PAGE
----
More than a third of respondents in a poll believe the cross-strait service trade agreement will bring more harm than benefit to the nation, increasing doubts on whether it would be able to clear the legislature during the fall session, a survey by Cathay Financial Holdings Co (國泰金控) showed yesterday
About 36.5 percent of the 20,846 respondents polled online expressed concern over the potential unfavorable impact of the trade agreement, which calls for Taiwan and China to open their services industry.
The agreement, which the two sides inked on June 21, still has to be approved by the legislature before it can take effect. A special legislative session failed to address the issue due to boycott from opposition parties.
Only 14.4 percent thought the trade pact would bring positive benefits, while another 32.4 percent were neutral on the issue, and the remaining 16.7 percent said they had no idea at all, according to the survey conducted by e-mail from Aug. 1 to Aug. 7.
The finding bodes ill for the agreement’s fate, despite the government’s promotion of the trade agreement.
Of the pessimists, 32.1 percent voiced concern over intensified market competition, 20.5 percent were uneasy about fewer job opportunities and 17.9 percent expected their standard of living to deteriorate, the survey said.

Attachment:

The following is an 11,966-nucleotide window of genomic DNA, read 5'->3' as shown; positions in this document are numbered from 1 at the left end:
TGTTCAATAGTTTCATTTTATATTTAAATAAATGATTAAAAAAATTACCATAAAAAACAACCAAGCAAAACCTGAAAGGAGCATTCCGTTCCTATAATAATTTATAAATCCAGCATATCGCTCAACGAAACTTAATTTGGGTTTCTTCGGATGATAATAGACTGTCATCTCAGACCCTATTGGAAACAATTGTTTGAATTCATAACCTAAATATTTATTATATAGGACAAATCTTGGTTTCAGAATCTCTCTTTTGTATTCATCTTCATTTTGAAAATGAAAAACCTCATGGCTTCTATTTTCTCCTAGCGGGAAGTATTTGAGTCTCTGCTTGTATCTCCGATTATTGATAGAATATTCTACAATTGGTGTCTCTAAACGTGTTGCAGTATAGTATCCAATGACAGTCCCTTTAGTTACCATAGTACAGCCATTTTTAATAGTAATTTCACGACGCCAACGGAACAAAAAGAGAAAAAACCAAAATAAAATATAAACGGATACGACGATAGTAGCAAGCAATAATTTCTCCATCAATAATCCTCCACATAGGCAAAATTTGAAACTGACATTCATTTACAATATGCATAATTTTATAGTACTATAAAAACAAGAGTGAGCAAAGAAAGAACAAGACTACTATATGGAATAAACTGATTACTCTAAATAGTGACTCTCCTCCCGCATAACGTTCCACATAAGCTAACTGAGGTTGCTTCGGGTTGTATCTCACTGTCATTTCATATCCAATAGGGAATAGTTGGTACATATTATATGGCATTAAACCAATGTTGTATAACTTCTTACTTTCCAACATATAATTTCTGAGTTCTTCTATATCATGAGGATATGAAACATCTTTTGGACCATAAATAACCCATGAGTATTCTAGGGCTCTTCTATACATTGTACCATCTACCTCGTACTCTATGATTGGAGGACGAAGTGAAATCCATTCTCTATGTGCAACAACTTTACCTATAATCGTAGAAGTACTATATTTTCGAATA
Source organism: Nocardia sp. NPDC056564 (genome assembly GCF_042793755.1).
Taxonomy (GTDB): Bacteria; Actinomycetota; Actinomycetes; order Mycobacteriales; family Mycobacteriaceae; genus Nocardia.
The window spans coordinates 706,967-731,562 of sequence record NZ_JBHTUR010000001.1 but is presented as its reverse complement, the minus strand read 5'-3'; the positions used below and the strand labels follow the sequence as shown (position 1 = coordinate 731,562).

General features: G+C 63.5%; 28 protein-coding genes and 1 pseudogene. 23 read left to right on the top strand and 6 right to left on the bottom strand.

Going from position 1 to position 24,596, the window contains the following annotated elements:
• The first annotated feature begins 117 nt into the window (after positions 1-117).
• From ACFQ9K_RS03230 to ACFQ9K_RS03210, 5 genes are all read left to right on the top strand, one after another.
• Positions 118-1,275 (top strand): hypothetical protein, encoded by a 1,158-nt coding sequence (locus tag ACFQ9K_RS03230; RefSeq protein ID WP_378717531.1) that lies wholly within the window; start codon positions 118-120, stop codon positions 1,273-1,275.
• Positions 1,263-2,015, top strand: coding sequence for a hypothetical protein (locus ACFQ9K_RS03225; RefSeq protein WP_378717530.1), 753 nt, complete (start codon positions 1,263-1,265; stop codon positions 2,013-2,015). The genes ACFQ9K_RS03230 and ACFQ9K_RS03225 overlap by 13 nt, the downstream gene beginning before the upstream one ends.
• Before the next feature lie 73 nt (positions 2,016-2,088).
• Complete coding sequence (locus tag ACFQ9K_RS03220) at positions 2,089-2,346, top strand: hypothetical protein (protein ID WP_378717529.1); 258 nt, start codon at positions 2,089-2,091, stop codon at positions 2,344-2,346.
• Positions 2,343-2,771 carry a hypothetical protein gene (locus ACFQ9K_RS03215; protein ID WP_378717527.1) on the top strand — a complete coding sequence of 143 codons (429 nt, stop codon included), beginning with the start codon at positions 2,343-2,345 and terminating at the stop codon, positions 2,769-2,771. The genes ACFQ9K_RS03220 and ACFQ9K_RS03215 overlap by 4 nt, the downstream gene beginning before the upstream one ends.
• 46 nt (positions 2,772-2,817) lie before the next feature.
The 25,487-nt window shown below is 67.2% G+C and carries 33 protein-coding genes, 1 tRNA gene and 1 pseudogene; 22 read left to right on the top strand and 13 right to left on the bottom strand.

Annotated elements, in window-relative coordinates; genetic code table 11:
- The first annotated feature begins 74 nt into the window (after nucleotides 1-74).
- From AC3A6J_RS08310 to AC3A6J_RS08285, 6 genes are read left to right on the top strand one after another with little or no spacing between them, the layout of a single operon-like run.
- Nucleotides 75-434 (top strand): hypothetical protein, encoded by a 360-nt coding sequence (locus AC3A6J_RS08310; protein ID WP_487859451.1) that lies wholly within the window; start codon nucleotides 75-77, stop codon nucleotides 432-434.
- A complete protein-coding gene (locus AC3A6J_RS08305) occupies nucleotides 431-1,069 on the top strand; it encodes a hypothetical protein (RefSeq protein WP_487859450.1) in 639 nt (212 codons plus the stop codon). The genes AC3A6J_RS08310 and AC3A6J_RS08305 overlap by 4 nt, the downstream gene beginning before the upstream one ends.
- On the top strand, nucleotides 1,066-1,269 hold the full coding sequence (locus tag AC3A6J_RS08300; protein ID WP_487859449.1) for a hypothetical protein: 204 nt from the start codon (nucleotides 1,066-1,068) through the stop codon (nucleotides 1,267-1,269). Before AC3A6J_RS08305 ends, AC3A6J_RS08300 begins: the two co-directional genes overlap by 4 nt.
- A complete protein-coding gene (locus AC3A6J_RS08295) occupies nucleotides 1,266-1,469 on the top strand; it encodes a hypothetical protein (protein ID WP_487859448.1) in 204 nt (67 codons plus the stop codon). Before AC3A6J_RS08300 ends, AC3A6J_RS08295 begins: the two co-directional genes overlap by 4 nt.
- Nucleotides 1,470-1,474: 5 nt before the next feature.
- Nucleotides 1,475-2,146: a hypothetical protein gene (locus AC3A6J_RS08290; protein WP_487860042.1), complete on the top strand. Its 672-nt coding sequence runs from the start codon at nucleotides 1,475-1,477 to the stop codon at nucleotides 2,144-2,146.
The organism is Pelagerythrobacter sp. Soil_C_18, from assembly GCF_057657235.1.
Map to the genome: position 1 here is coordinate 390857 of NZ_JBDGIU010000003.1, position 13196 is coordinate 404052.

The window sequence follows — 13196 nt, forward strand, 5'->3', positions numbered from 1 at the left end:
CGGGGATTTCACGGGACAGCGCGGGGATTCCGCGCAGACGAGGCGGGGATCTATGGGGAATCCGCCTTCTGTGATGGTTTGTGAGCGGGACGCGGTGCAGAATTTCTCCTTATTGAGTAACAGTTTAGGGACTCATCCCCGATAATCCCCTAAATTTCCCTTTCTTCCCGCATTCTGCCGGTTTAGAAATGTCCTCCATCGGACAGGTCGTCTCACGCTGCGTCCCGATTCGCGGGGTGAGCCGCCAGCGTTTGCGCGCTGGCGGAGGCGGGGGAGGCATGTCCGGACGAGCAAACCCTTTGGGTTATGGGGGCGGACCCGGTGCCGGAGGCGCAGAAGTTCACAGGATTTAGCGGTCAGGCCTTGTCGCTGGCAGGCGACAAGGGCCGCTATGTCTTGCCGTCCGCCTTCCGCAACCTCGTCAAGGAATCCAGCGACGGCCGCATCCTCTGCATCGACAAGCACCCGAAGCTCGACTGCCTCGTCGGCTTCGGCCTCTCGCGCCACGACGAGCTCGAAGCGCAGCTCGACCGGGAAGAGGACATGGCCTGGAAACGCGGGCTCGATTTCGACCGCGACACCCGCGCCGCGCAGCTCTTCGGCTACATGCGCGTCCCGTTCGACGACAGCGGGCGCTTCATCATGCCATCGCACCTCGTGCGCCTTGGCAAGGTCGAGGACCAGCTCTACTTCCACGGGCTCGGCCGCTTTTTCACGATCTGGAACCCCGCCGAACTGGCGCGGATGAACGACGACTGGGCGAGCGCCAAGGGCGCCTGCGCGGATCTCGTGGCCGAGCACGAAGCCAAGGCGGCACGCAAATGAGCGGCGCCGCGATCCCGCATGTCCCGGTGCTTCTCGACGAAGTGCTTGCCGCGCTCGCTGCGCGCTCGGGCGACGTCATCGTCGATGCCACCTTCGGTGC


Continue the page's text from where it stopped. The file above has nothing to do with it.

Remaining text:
A total of 16.4 percent thought an influx of Chinese workers could add to the problem of stagnant wage levels, the survey found.
Only 13.1 percent said the influence would be very limited, it found.
Many Taiwanese financial services providers are hoping the agreement would be approved to facilitate their expansion.
For instance, Taiwanese financial service providers cannot join hands with Chinese partners in setting up securities houses in China, and Chinese lenders cannot own stakes in local banks until after the agreement goes into practice.
Bank SinoPac (永豐銀行), the banking arm of SinoPac Financial Holding Co (永豐金控), has struck a deal to sell 20 percent of its stock to the Industrial and Commercial Bank of China (中國工商銀行) via a private placement. The agreement will expire on April 1 next year.
Likewise, Fubon Financial Holding Co (富邦金控) cannot enter into a partnership with Fujian Investment & Development Group (福建省投資開發集團) in setting up a securities house in China’s Fujian Province, where Fubon Financial would have a 51 percent controlling stake.
Separately, Cathay Financial’s monthly survey of public confidence in the economy showed a modest pickup this month, after the government’s business monitoring signal flashed a “green” light last month, indicating stable economic conditions at home.
Many respondents also expressed slightly more willingness to spend money after the inflationary pressure eased to 0.08 percent last month, while the world economy was on track for a slow recovery, the survey said.